- Dual Antiplatelet Therapy for Acute Stroke and TIA: Current Best Practice and Emerging Strategies
Dual Antiplatelet Therapy for Acute Stroke and TIA: Current Best Practice and Emerging Strategies
- Heart Failure
Course Published On:
Course Expiry Date:
In the days and weeks following a minor stroke or transient ischaemic attack (TIA), patients are at increased risk for a secondary stroke. Secondary strokes are common and are often more disabling and more likely to be fatal than the index event. Patients are at the greatest risk for a secondary stroke in the 30 days following an acute event, with an estimated 5.2% of patients experiencing a recurrent ischaemic stroke in the first 7 days after an index event. Clinical studies have demonstrated that the acute treatment of ischaemic stroke or TIA should include antiplatelet therapy within 24 hours of an index event with dual antiplatelet therapy (DAPT; aspirin + clopidogrel) recommended for 21 days after an event. While the benefit of DAPT for reducing thrombotic risk after a stroke has been established, findings from recent studies suggest that alternative agents and durations of treatment following and acute minor ischaemic stroke or TIA may further reduce the risk of secondary stroke and improve outcomes for patients. Such data also highlight the need for a personalized approach to secondary stroke prevention which takes account of individual risk factors in terms of underlying causation, health status and bleeding risk. Increased awareness among physicians of these recent developments and strategies to assess early stroke risk and use this information to guide the choice of therapy is necessary to implement these findings in clinical practice.
In compliance with EBAC / EACCME guidelines, all speakers/chairpersons participating in this programme have disclosed or indicated potential conflicts of interest which might cause a bias in the presentations.
The Organising Committee/Course Director is responsible for ensuring that all potential conflicts of interest relevant to the event are declared to the audience prior to the CME activities.
This programme is supported by an unrestricted educational grant from AstraZeneca. The scientific programme has not been influenced in any way by the sponsor.
Terms & Conditions
Radcliffe Education requires contributors to our CME programmes to disclose any relevant financial relationships that have occurred within the past 12 months that could create a conflict of interest. These will be identified in the faculty section if applicable.
This session ‘Dual antiplatelet therapy for acute stroke and TIA: Current best practice and emerging strategies’ is accredited by the European Board for Accreditation in Cardiology (EBAC) for 1 hour of external CME credits.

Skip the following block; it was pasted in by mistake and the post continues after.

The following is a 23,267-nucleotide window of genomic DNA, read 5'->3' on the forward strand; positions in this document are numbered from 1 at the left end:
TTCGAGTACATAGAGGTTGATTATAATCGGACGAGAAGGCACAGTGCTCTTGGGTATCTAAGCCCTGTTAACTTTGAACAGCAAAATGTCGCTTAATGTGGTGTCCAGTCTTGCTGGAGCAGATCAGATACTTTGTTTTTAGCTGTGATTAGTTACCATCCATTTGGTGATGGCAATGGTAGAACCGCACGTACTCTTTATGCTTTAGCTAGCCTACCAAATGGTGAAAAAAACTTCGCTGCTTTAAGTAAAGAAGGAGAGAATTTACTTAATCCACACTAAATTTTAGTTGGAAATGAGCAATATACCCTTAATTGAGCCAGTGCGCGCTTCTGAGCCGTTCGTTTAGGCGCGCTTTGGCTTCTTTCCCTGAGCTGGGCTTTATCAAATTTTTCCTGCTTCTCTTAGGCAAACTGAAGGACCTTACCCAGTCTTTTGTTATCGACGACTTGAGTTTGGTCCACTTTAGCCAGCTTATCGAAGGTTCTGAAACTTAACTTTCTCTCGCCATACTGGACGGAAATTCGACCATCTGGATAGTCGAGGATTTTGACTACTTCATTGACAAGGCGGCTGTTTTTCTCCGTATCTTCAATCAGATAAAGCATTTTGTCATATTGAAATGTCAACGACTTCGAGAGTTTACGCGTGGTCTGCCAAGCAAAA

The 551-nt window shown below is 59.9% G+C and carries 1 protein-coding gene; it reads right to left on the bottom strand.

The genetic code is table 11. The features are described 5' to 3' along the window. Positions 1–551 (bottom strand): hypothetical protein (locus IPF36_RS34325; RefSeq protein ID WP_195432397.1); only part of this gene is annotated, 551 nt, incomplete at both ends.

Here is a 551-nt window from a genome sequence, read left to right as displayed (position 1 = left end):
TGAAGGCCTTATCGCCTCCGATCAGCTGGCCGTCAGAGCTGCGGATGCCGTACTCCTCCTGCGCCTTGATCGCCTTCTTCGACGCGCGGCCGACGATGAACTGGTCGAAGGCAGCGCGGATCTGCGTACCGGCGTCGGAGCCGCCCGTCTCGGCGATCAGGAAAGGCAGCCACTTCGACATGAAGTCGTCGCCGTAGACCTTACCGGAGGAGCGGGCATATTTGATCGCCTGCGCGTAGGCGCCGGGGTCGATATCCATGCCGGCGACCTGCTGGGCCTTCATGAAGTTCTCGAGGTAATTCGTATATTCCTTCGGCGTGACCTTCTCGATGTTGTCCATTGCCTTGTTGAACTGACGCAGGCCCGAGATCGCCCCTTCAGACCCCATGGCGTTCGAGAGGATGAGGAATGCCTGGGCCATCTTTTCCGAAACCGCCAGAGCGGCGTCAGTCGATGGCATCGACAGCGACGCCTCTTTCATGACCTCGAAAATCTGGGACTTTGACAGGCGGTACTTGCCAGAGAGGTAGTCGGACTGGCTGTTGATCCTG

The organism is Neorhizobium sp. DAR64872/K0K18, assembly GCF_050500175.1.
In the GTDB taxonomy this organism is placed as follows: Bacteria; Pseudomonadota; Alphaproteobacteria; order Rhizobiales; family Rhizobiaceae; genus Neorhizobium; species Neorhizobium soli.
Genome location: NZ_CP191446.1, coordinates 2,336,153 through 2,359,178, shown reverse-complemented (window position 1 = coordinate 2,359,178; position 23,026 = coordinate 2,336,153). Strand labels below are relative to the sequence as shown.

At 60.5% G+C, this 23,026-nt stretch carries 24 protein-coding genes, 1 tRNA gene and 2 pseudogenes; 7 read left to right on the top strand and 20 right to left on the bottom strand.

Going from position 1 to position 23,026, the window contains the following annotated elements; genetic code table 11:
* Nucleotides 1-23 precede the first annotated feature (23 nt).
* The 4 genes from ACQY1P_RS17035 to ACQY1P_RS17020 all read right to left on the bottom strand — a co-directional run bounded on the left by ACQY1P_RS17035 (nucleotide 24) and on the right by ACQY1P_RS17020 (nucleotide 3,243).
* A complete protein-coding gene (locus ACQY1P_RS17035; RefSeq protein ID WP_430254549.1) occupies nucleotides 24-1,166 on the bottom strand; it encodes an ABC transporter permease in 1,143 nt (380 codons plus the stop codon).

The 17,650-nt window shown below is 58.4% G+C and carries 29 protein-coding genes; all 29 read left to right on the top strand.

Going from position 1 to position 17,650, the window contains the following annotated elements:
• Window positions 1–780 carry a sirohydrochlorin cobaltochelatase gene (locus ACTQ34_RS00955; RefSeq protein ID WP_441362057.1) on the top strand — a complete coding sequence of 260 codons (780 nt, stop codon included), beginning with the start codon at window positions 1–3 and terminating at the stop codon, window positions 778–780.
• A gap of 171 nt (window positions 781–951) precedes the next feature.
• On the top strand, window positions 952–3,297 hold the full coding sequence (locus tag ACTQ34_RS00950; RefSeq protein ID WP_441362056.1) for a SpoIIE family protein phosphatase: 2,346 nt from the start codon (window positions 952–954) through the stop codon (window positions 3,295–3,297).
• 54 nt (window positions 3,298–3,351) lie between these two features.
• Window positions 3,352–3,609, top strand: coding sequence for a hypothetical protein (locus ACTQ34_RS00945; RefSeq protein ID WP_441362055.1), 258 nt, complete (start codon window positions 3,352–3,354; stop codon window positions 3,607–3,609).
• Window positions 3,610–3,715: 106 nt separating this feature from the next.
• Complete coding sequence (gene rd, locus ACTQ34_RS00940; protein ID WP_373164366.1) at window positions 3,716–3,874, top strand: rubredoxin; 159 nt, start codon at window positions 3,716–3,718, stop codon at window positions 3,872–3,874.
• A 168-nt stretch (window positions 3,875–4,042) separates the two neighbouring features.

Each participant should claim only those hours of credit that have actually been spent in the educational activity. EBAC works according to the quality standards of the European Accreditation Council for Continuing Medical Education (EACCME), which is an institution of the European Union of Medical Specialists (UEMS).
Through an agreement between the European Board for Accreditation in Cardiology and the American Medical Association, physicians may convert EBAC External CME credits to AMA PRA Category 1 Credits™. Information on the process to convert EBAC credit to AMA credit can be found on the AMA website.
Instructions to Participants
There is no fee for taking part in this online learning activity.
Activities are designed to be completed within 60 minutes and must be completed by the registered user. Physicians should only claim credits for time spent on the activity. To successfully earn credit, participants must complete the activity in full in the indicated time frame.
To complete the course and claim certification participants must:
- Read the course outline information supplied and complete pre-test questions if supplied prior to starting the activity. Users must read and study the activity in its entirety before completing the post-test questions.
- Your results will be automatically saved and if a pass score is achieved (where applicable), you may be eligible to claim credit for the activity and receive a certificate of completion.
- To highlight the continued high unmet need for strategies to prevent stroke or death for patients experiencing acute stroke or TIA
- To outline the guidelines on the use of dual antiplatelet therapy for patients presenting with acute stroke or TIA
- To examine recent evidence from clinical trials on novel strategies for improving outcomes for patients presenting with acute stroke or TIA and how these data and insights can be applied in clinical practice
|Chairperson’s welcome and introduction
|Pierre Amarenco (Paris University, FR)
|Secondary prevention following acute minor stroke or TIA: Understanding the ongoing risk
|Peter Rothwell (University of Oxford, UK)
|Current best practice: Evidence-based antiplatelet therapy for secondary stroke prevention
|Pierre Amarenco (Paris University, FR)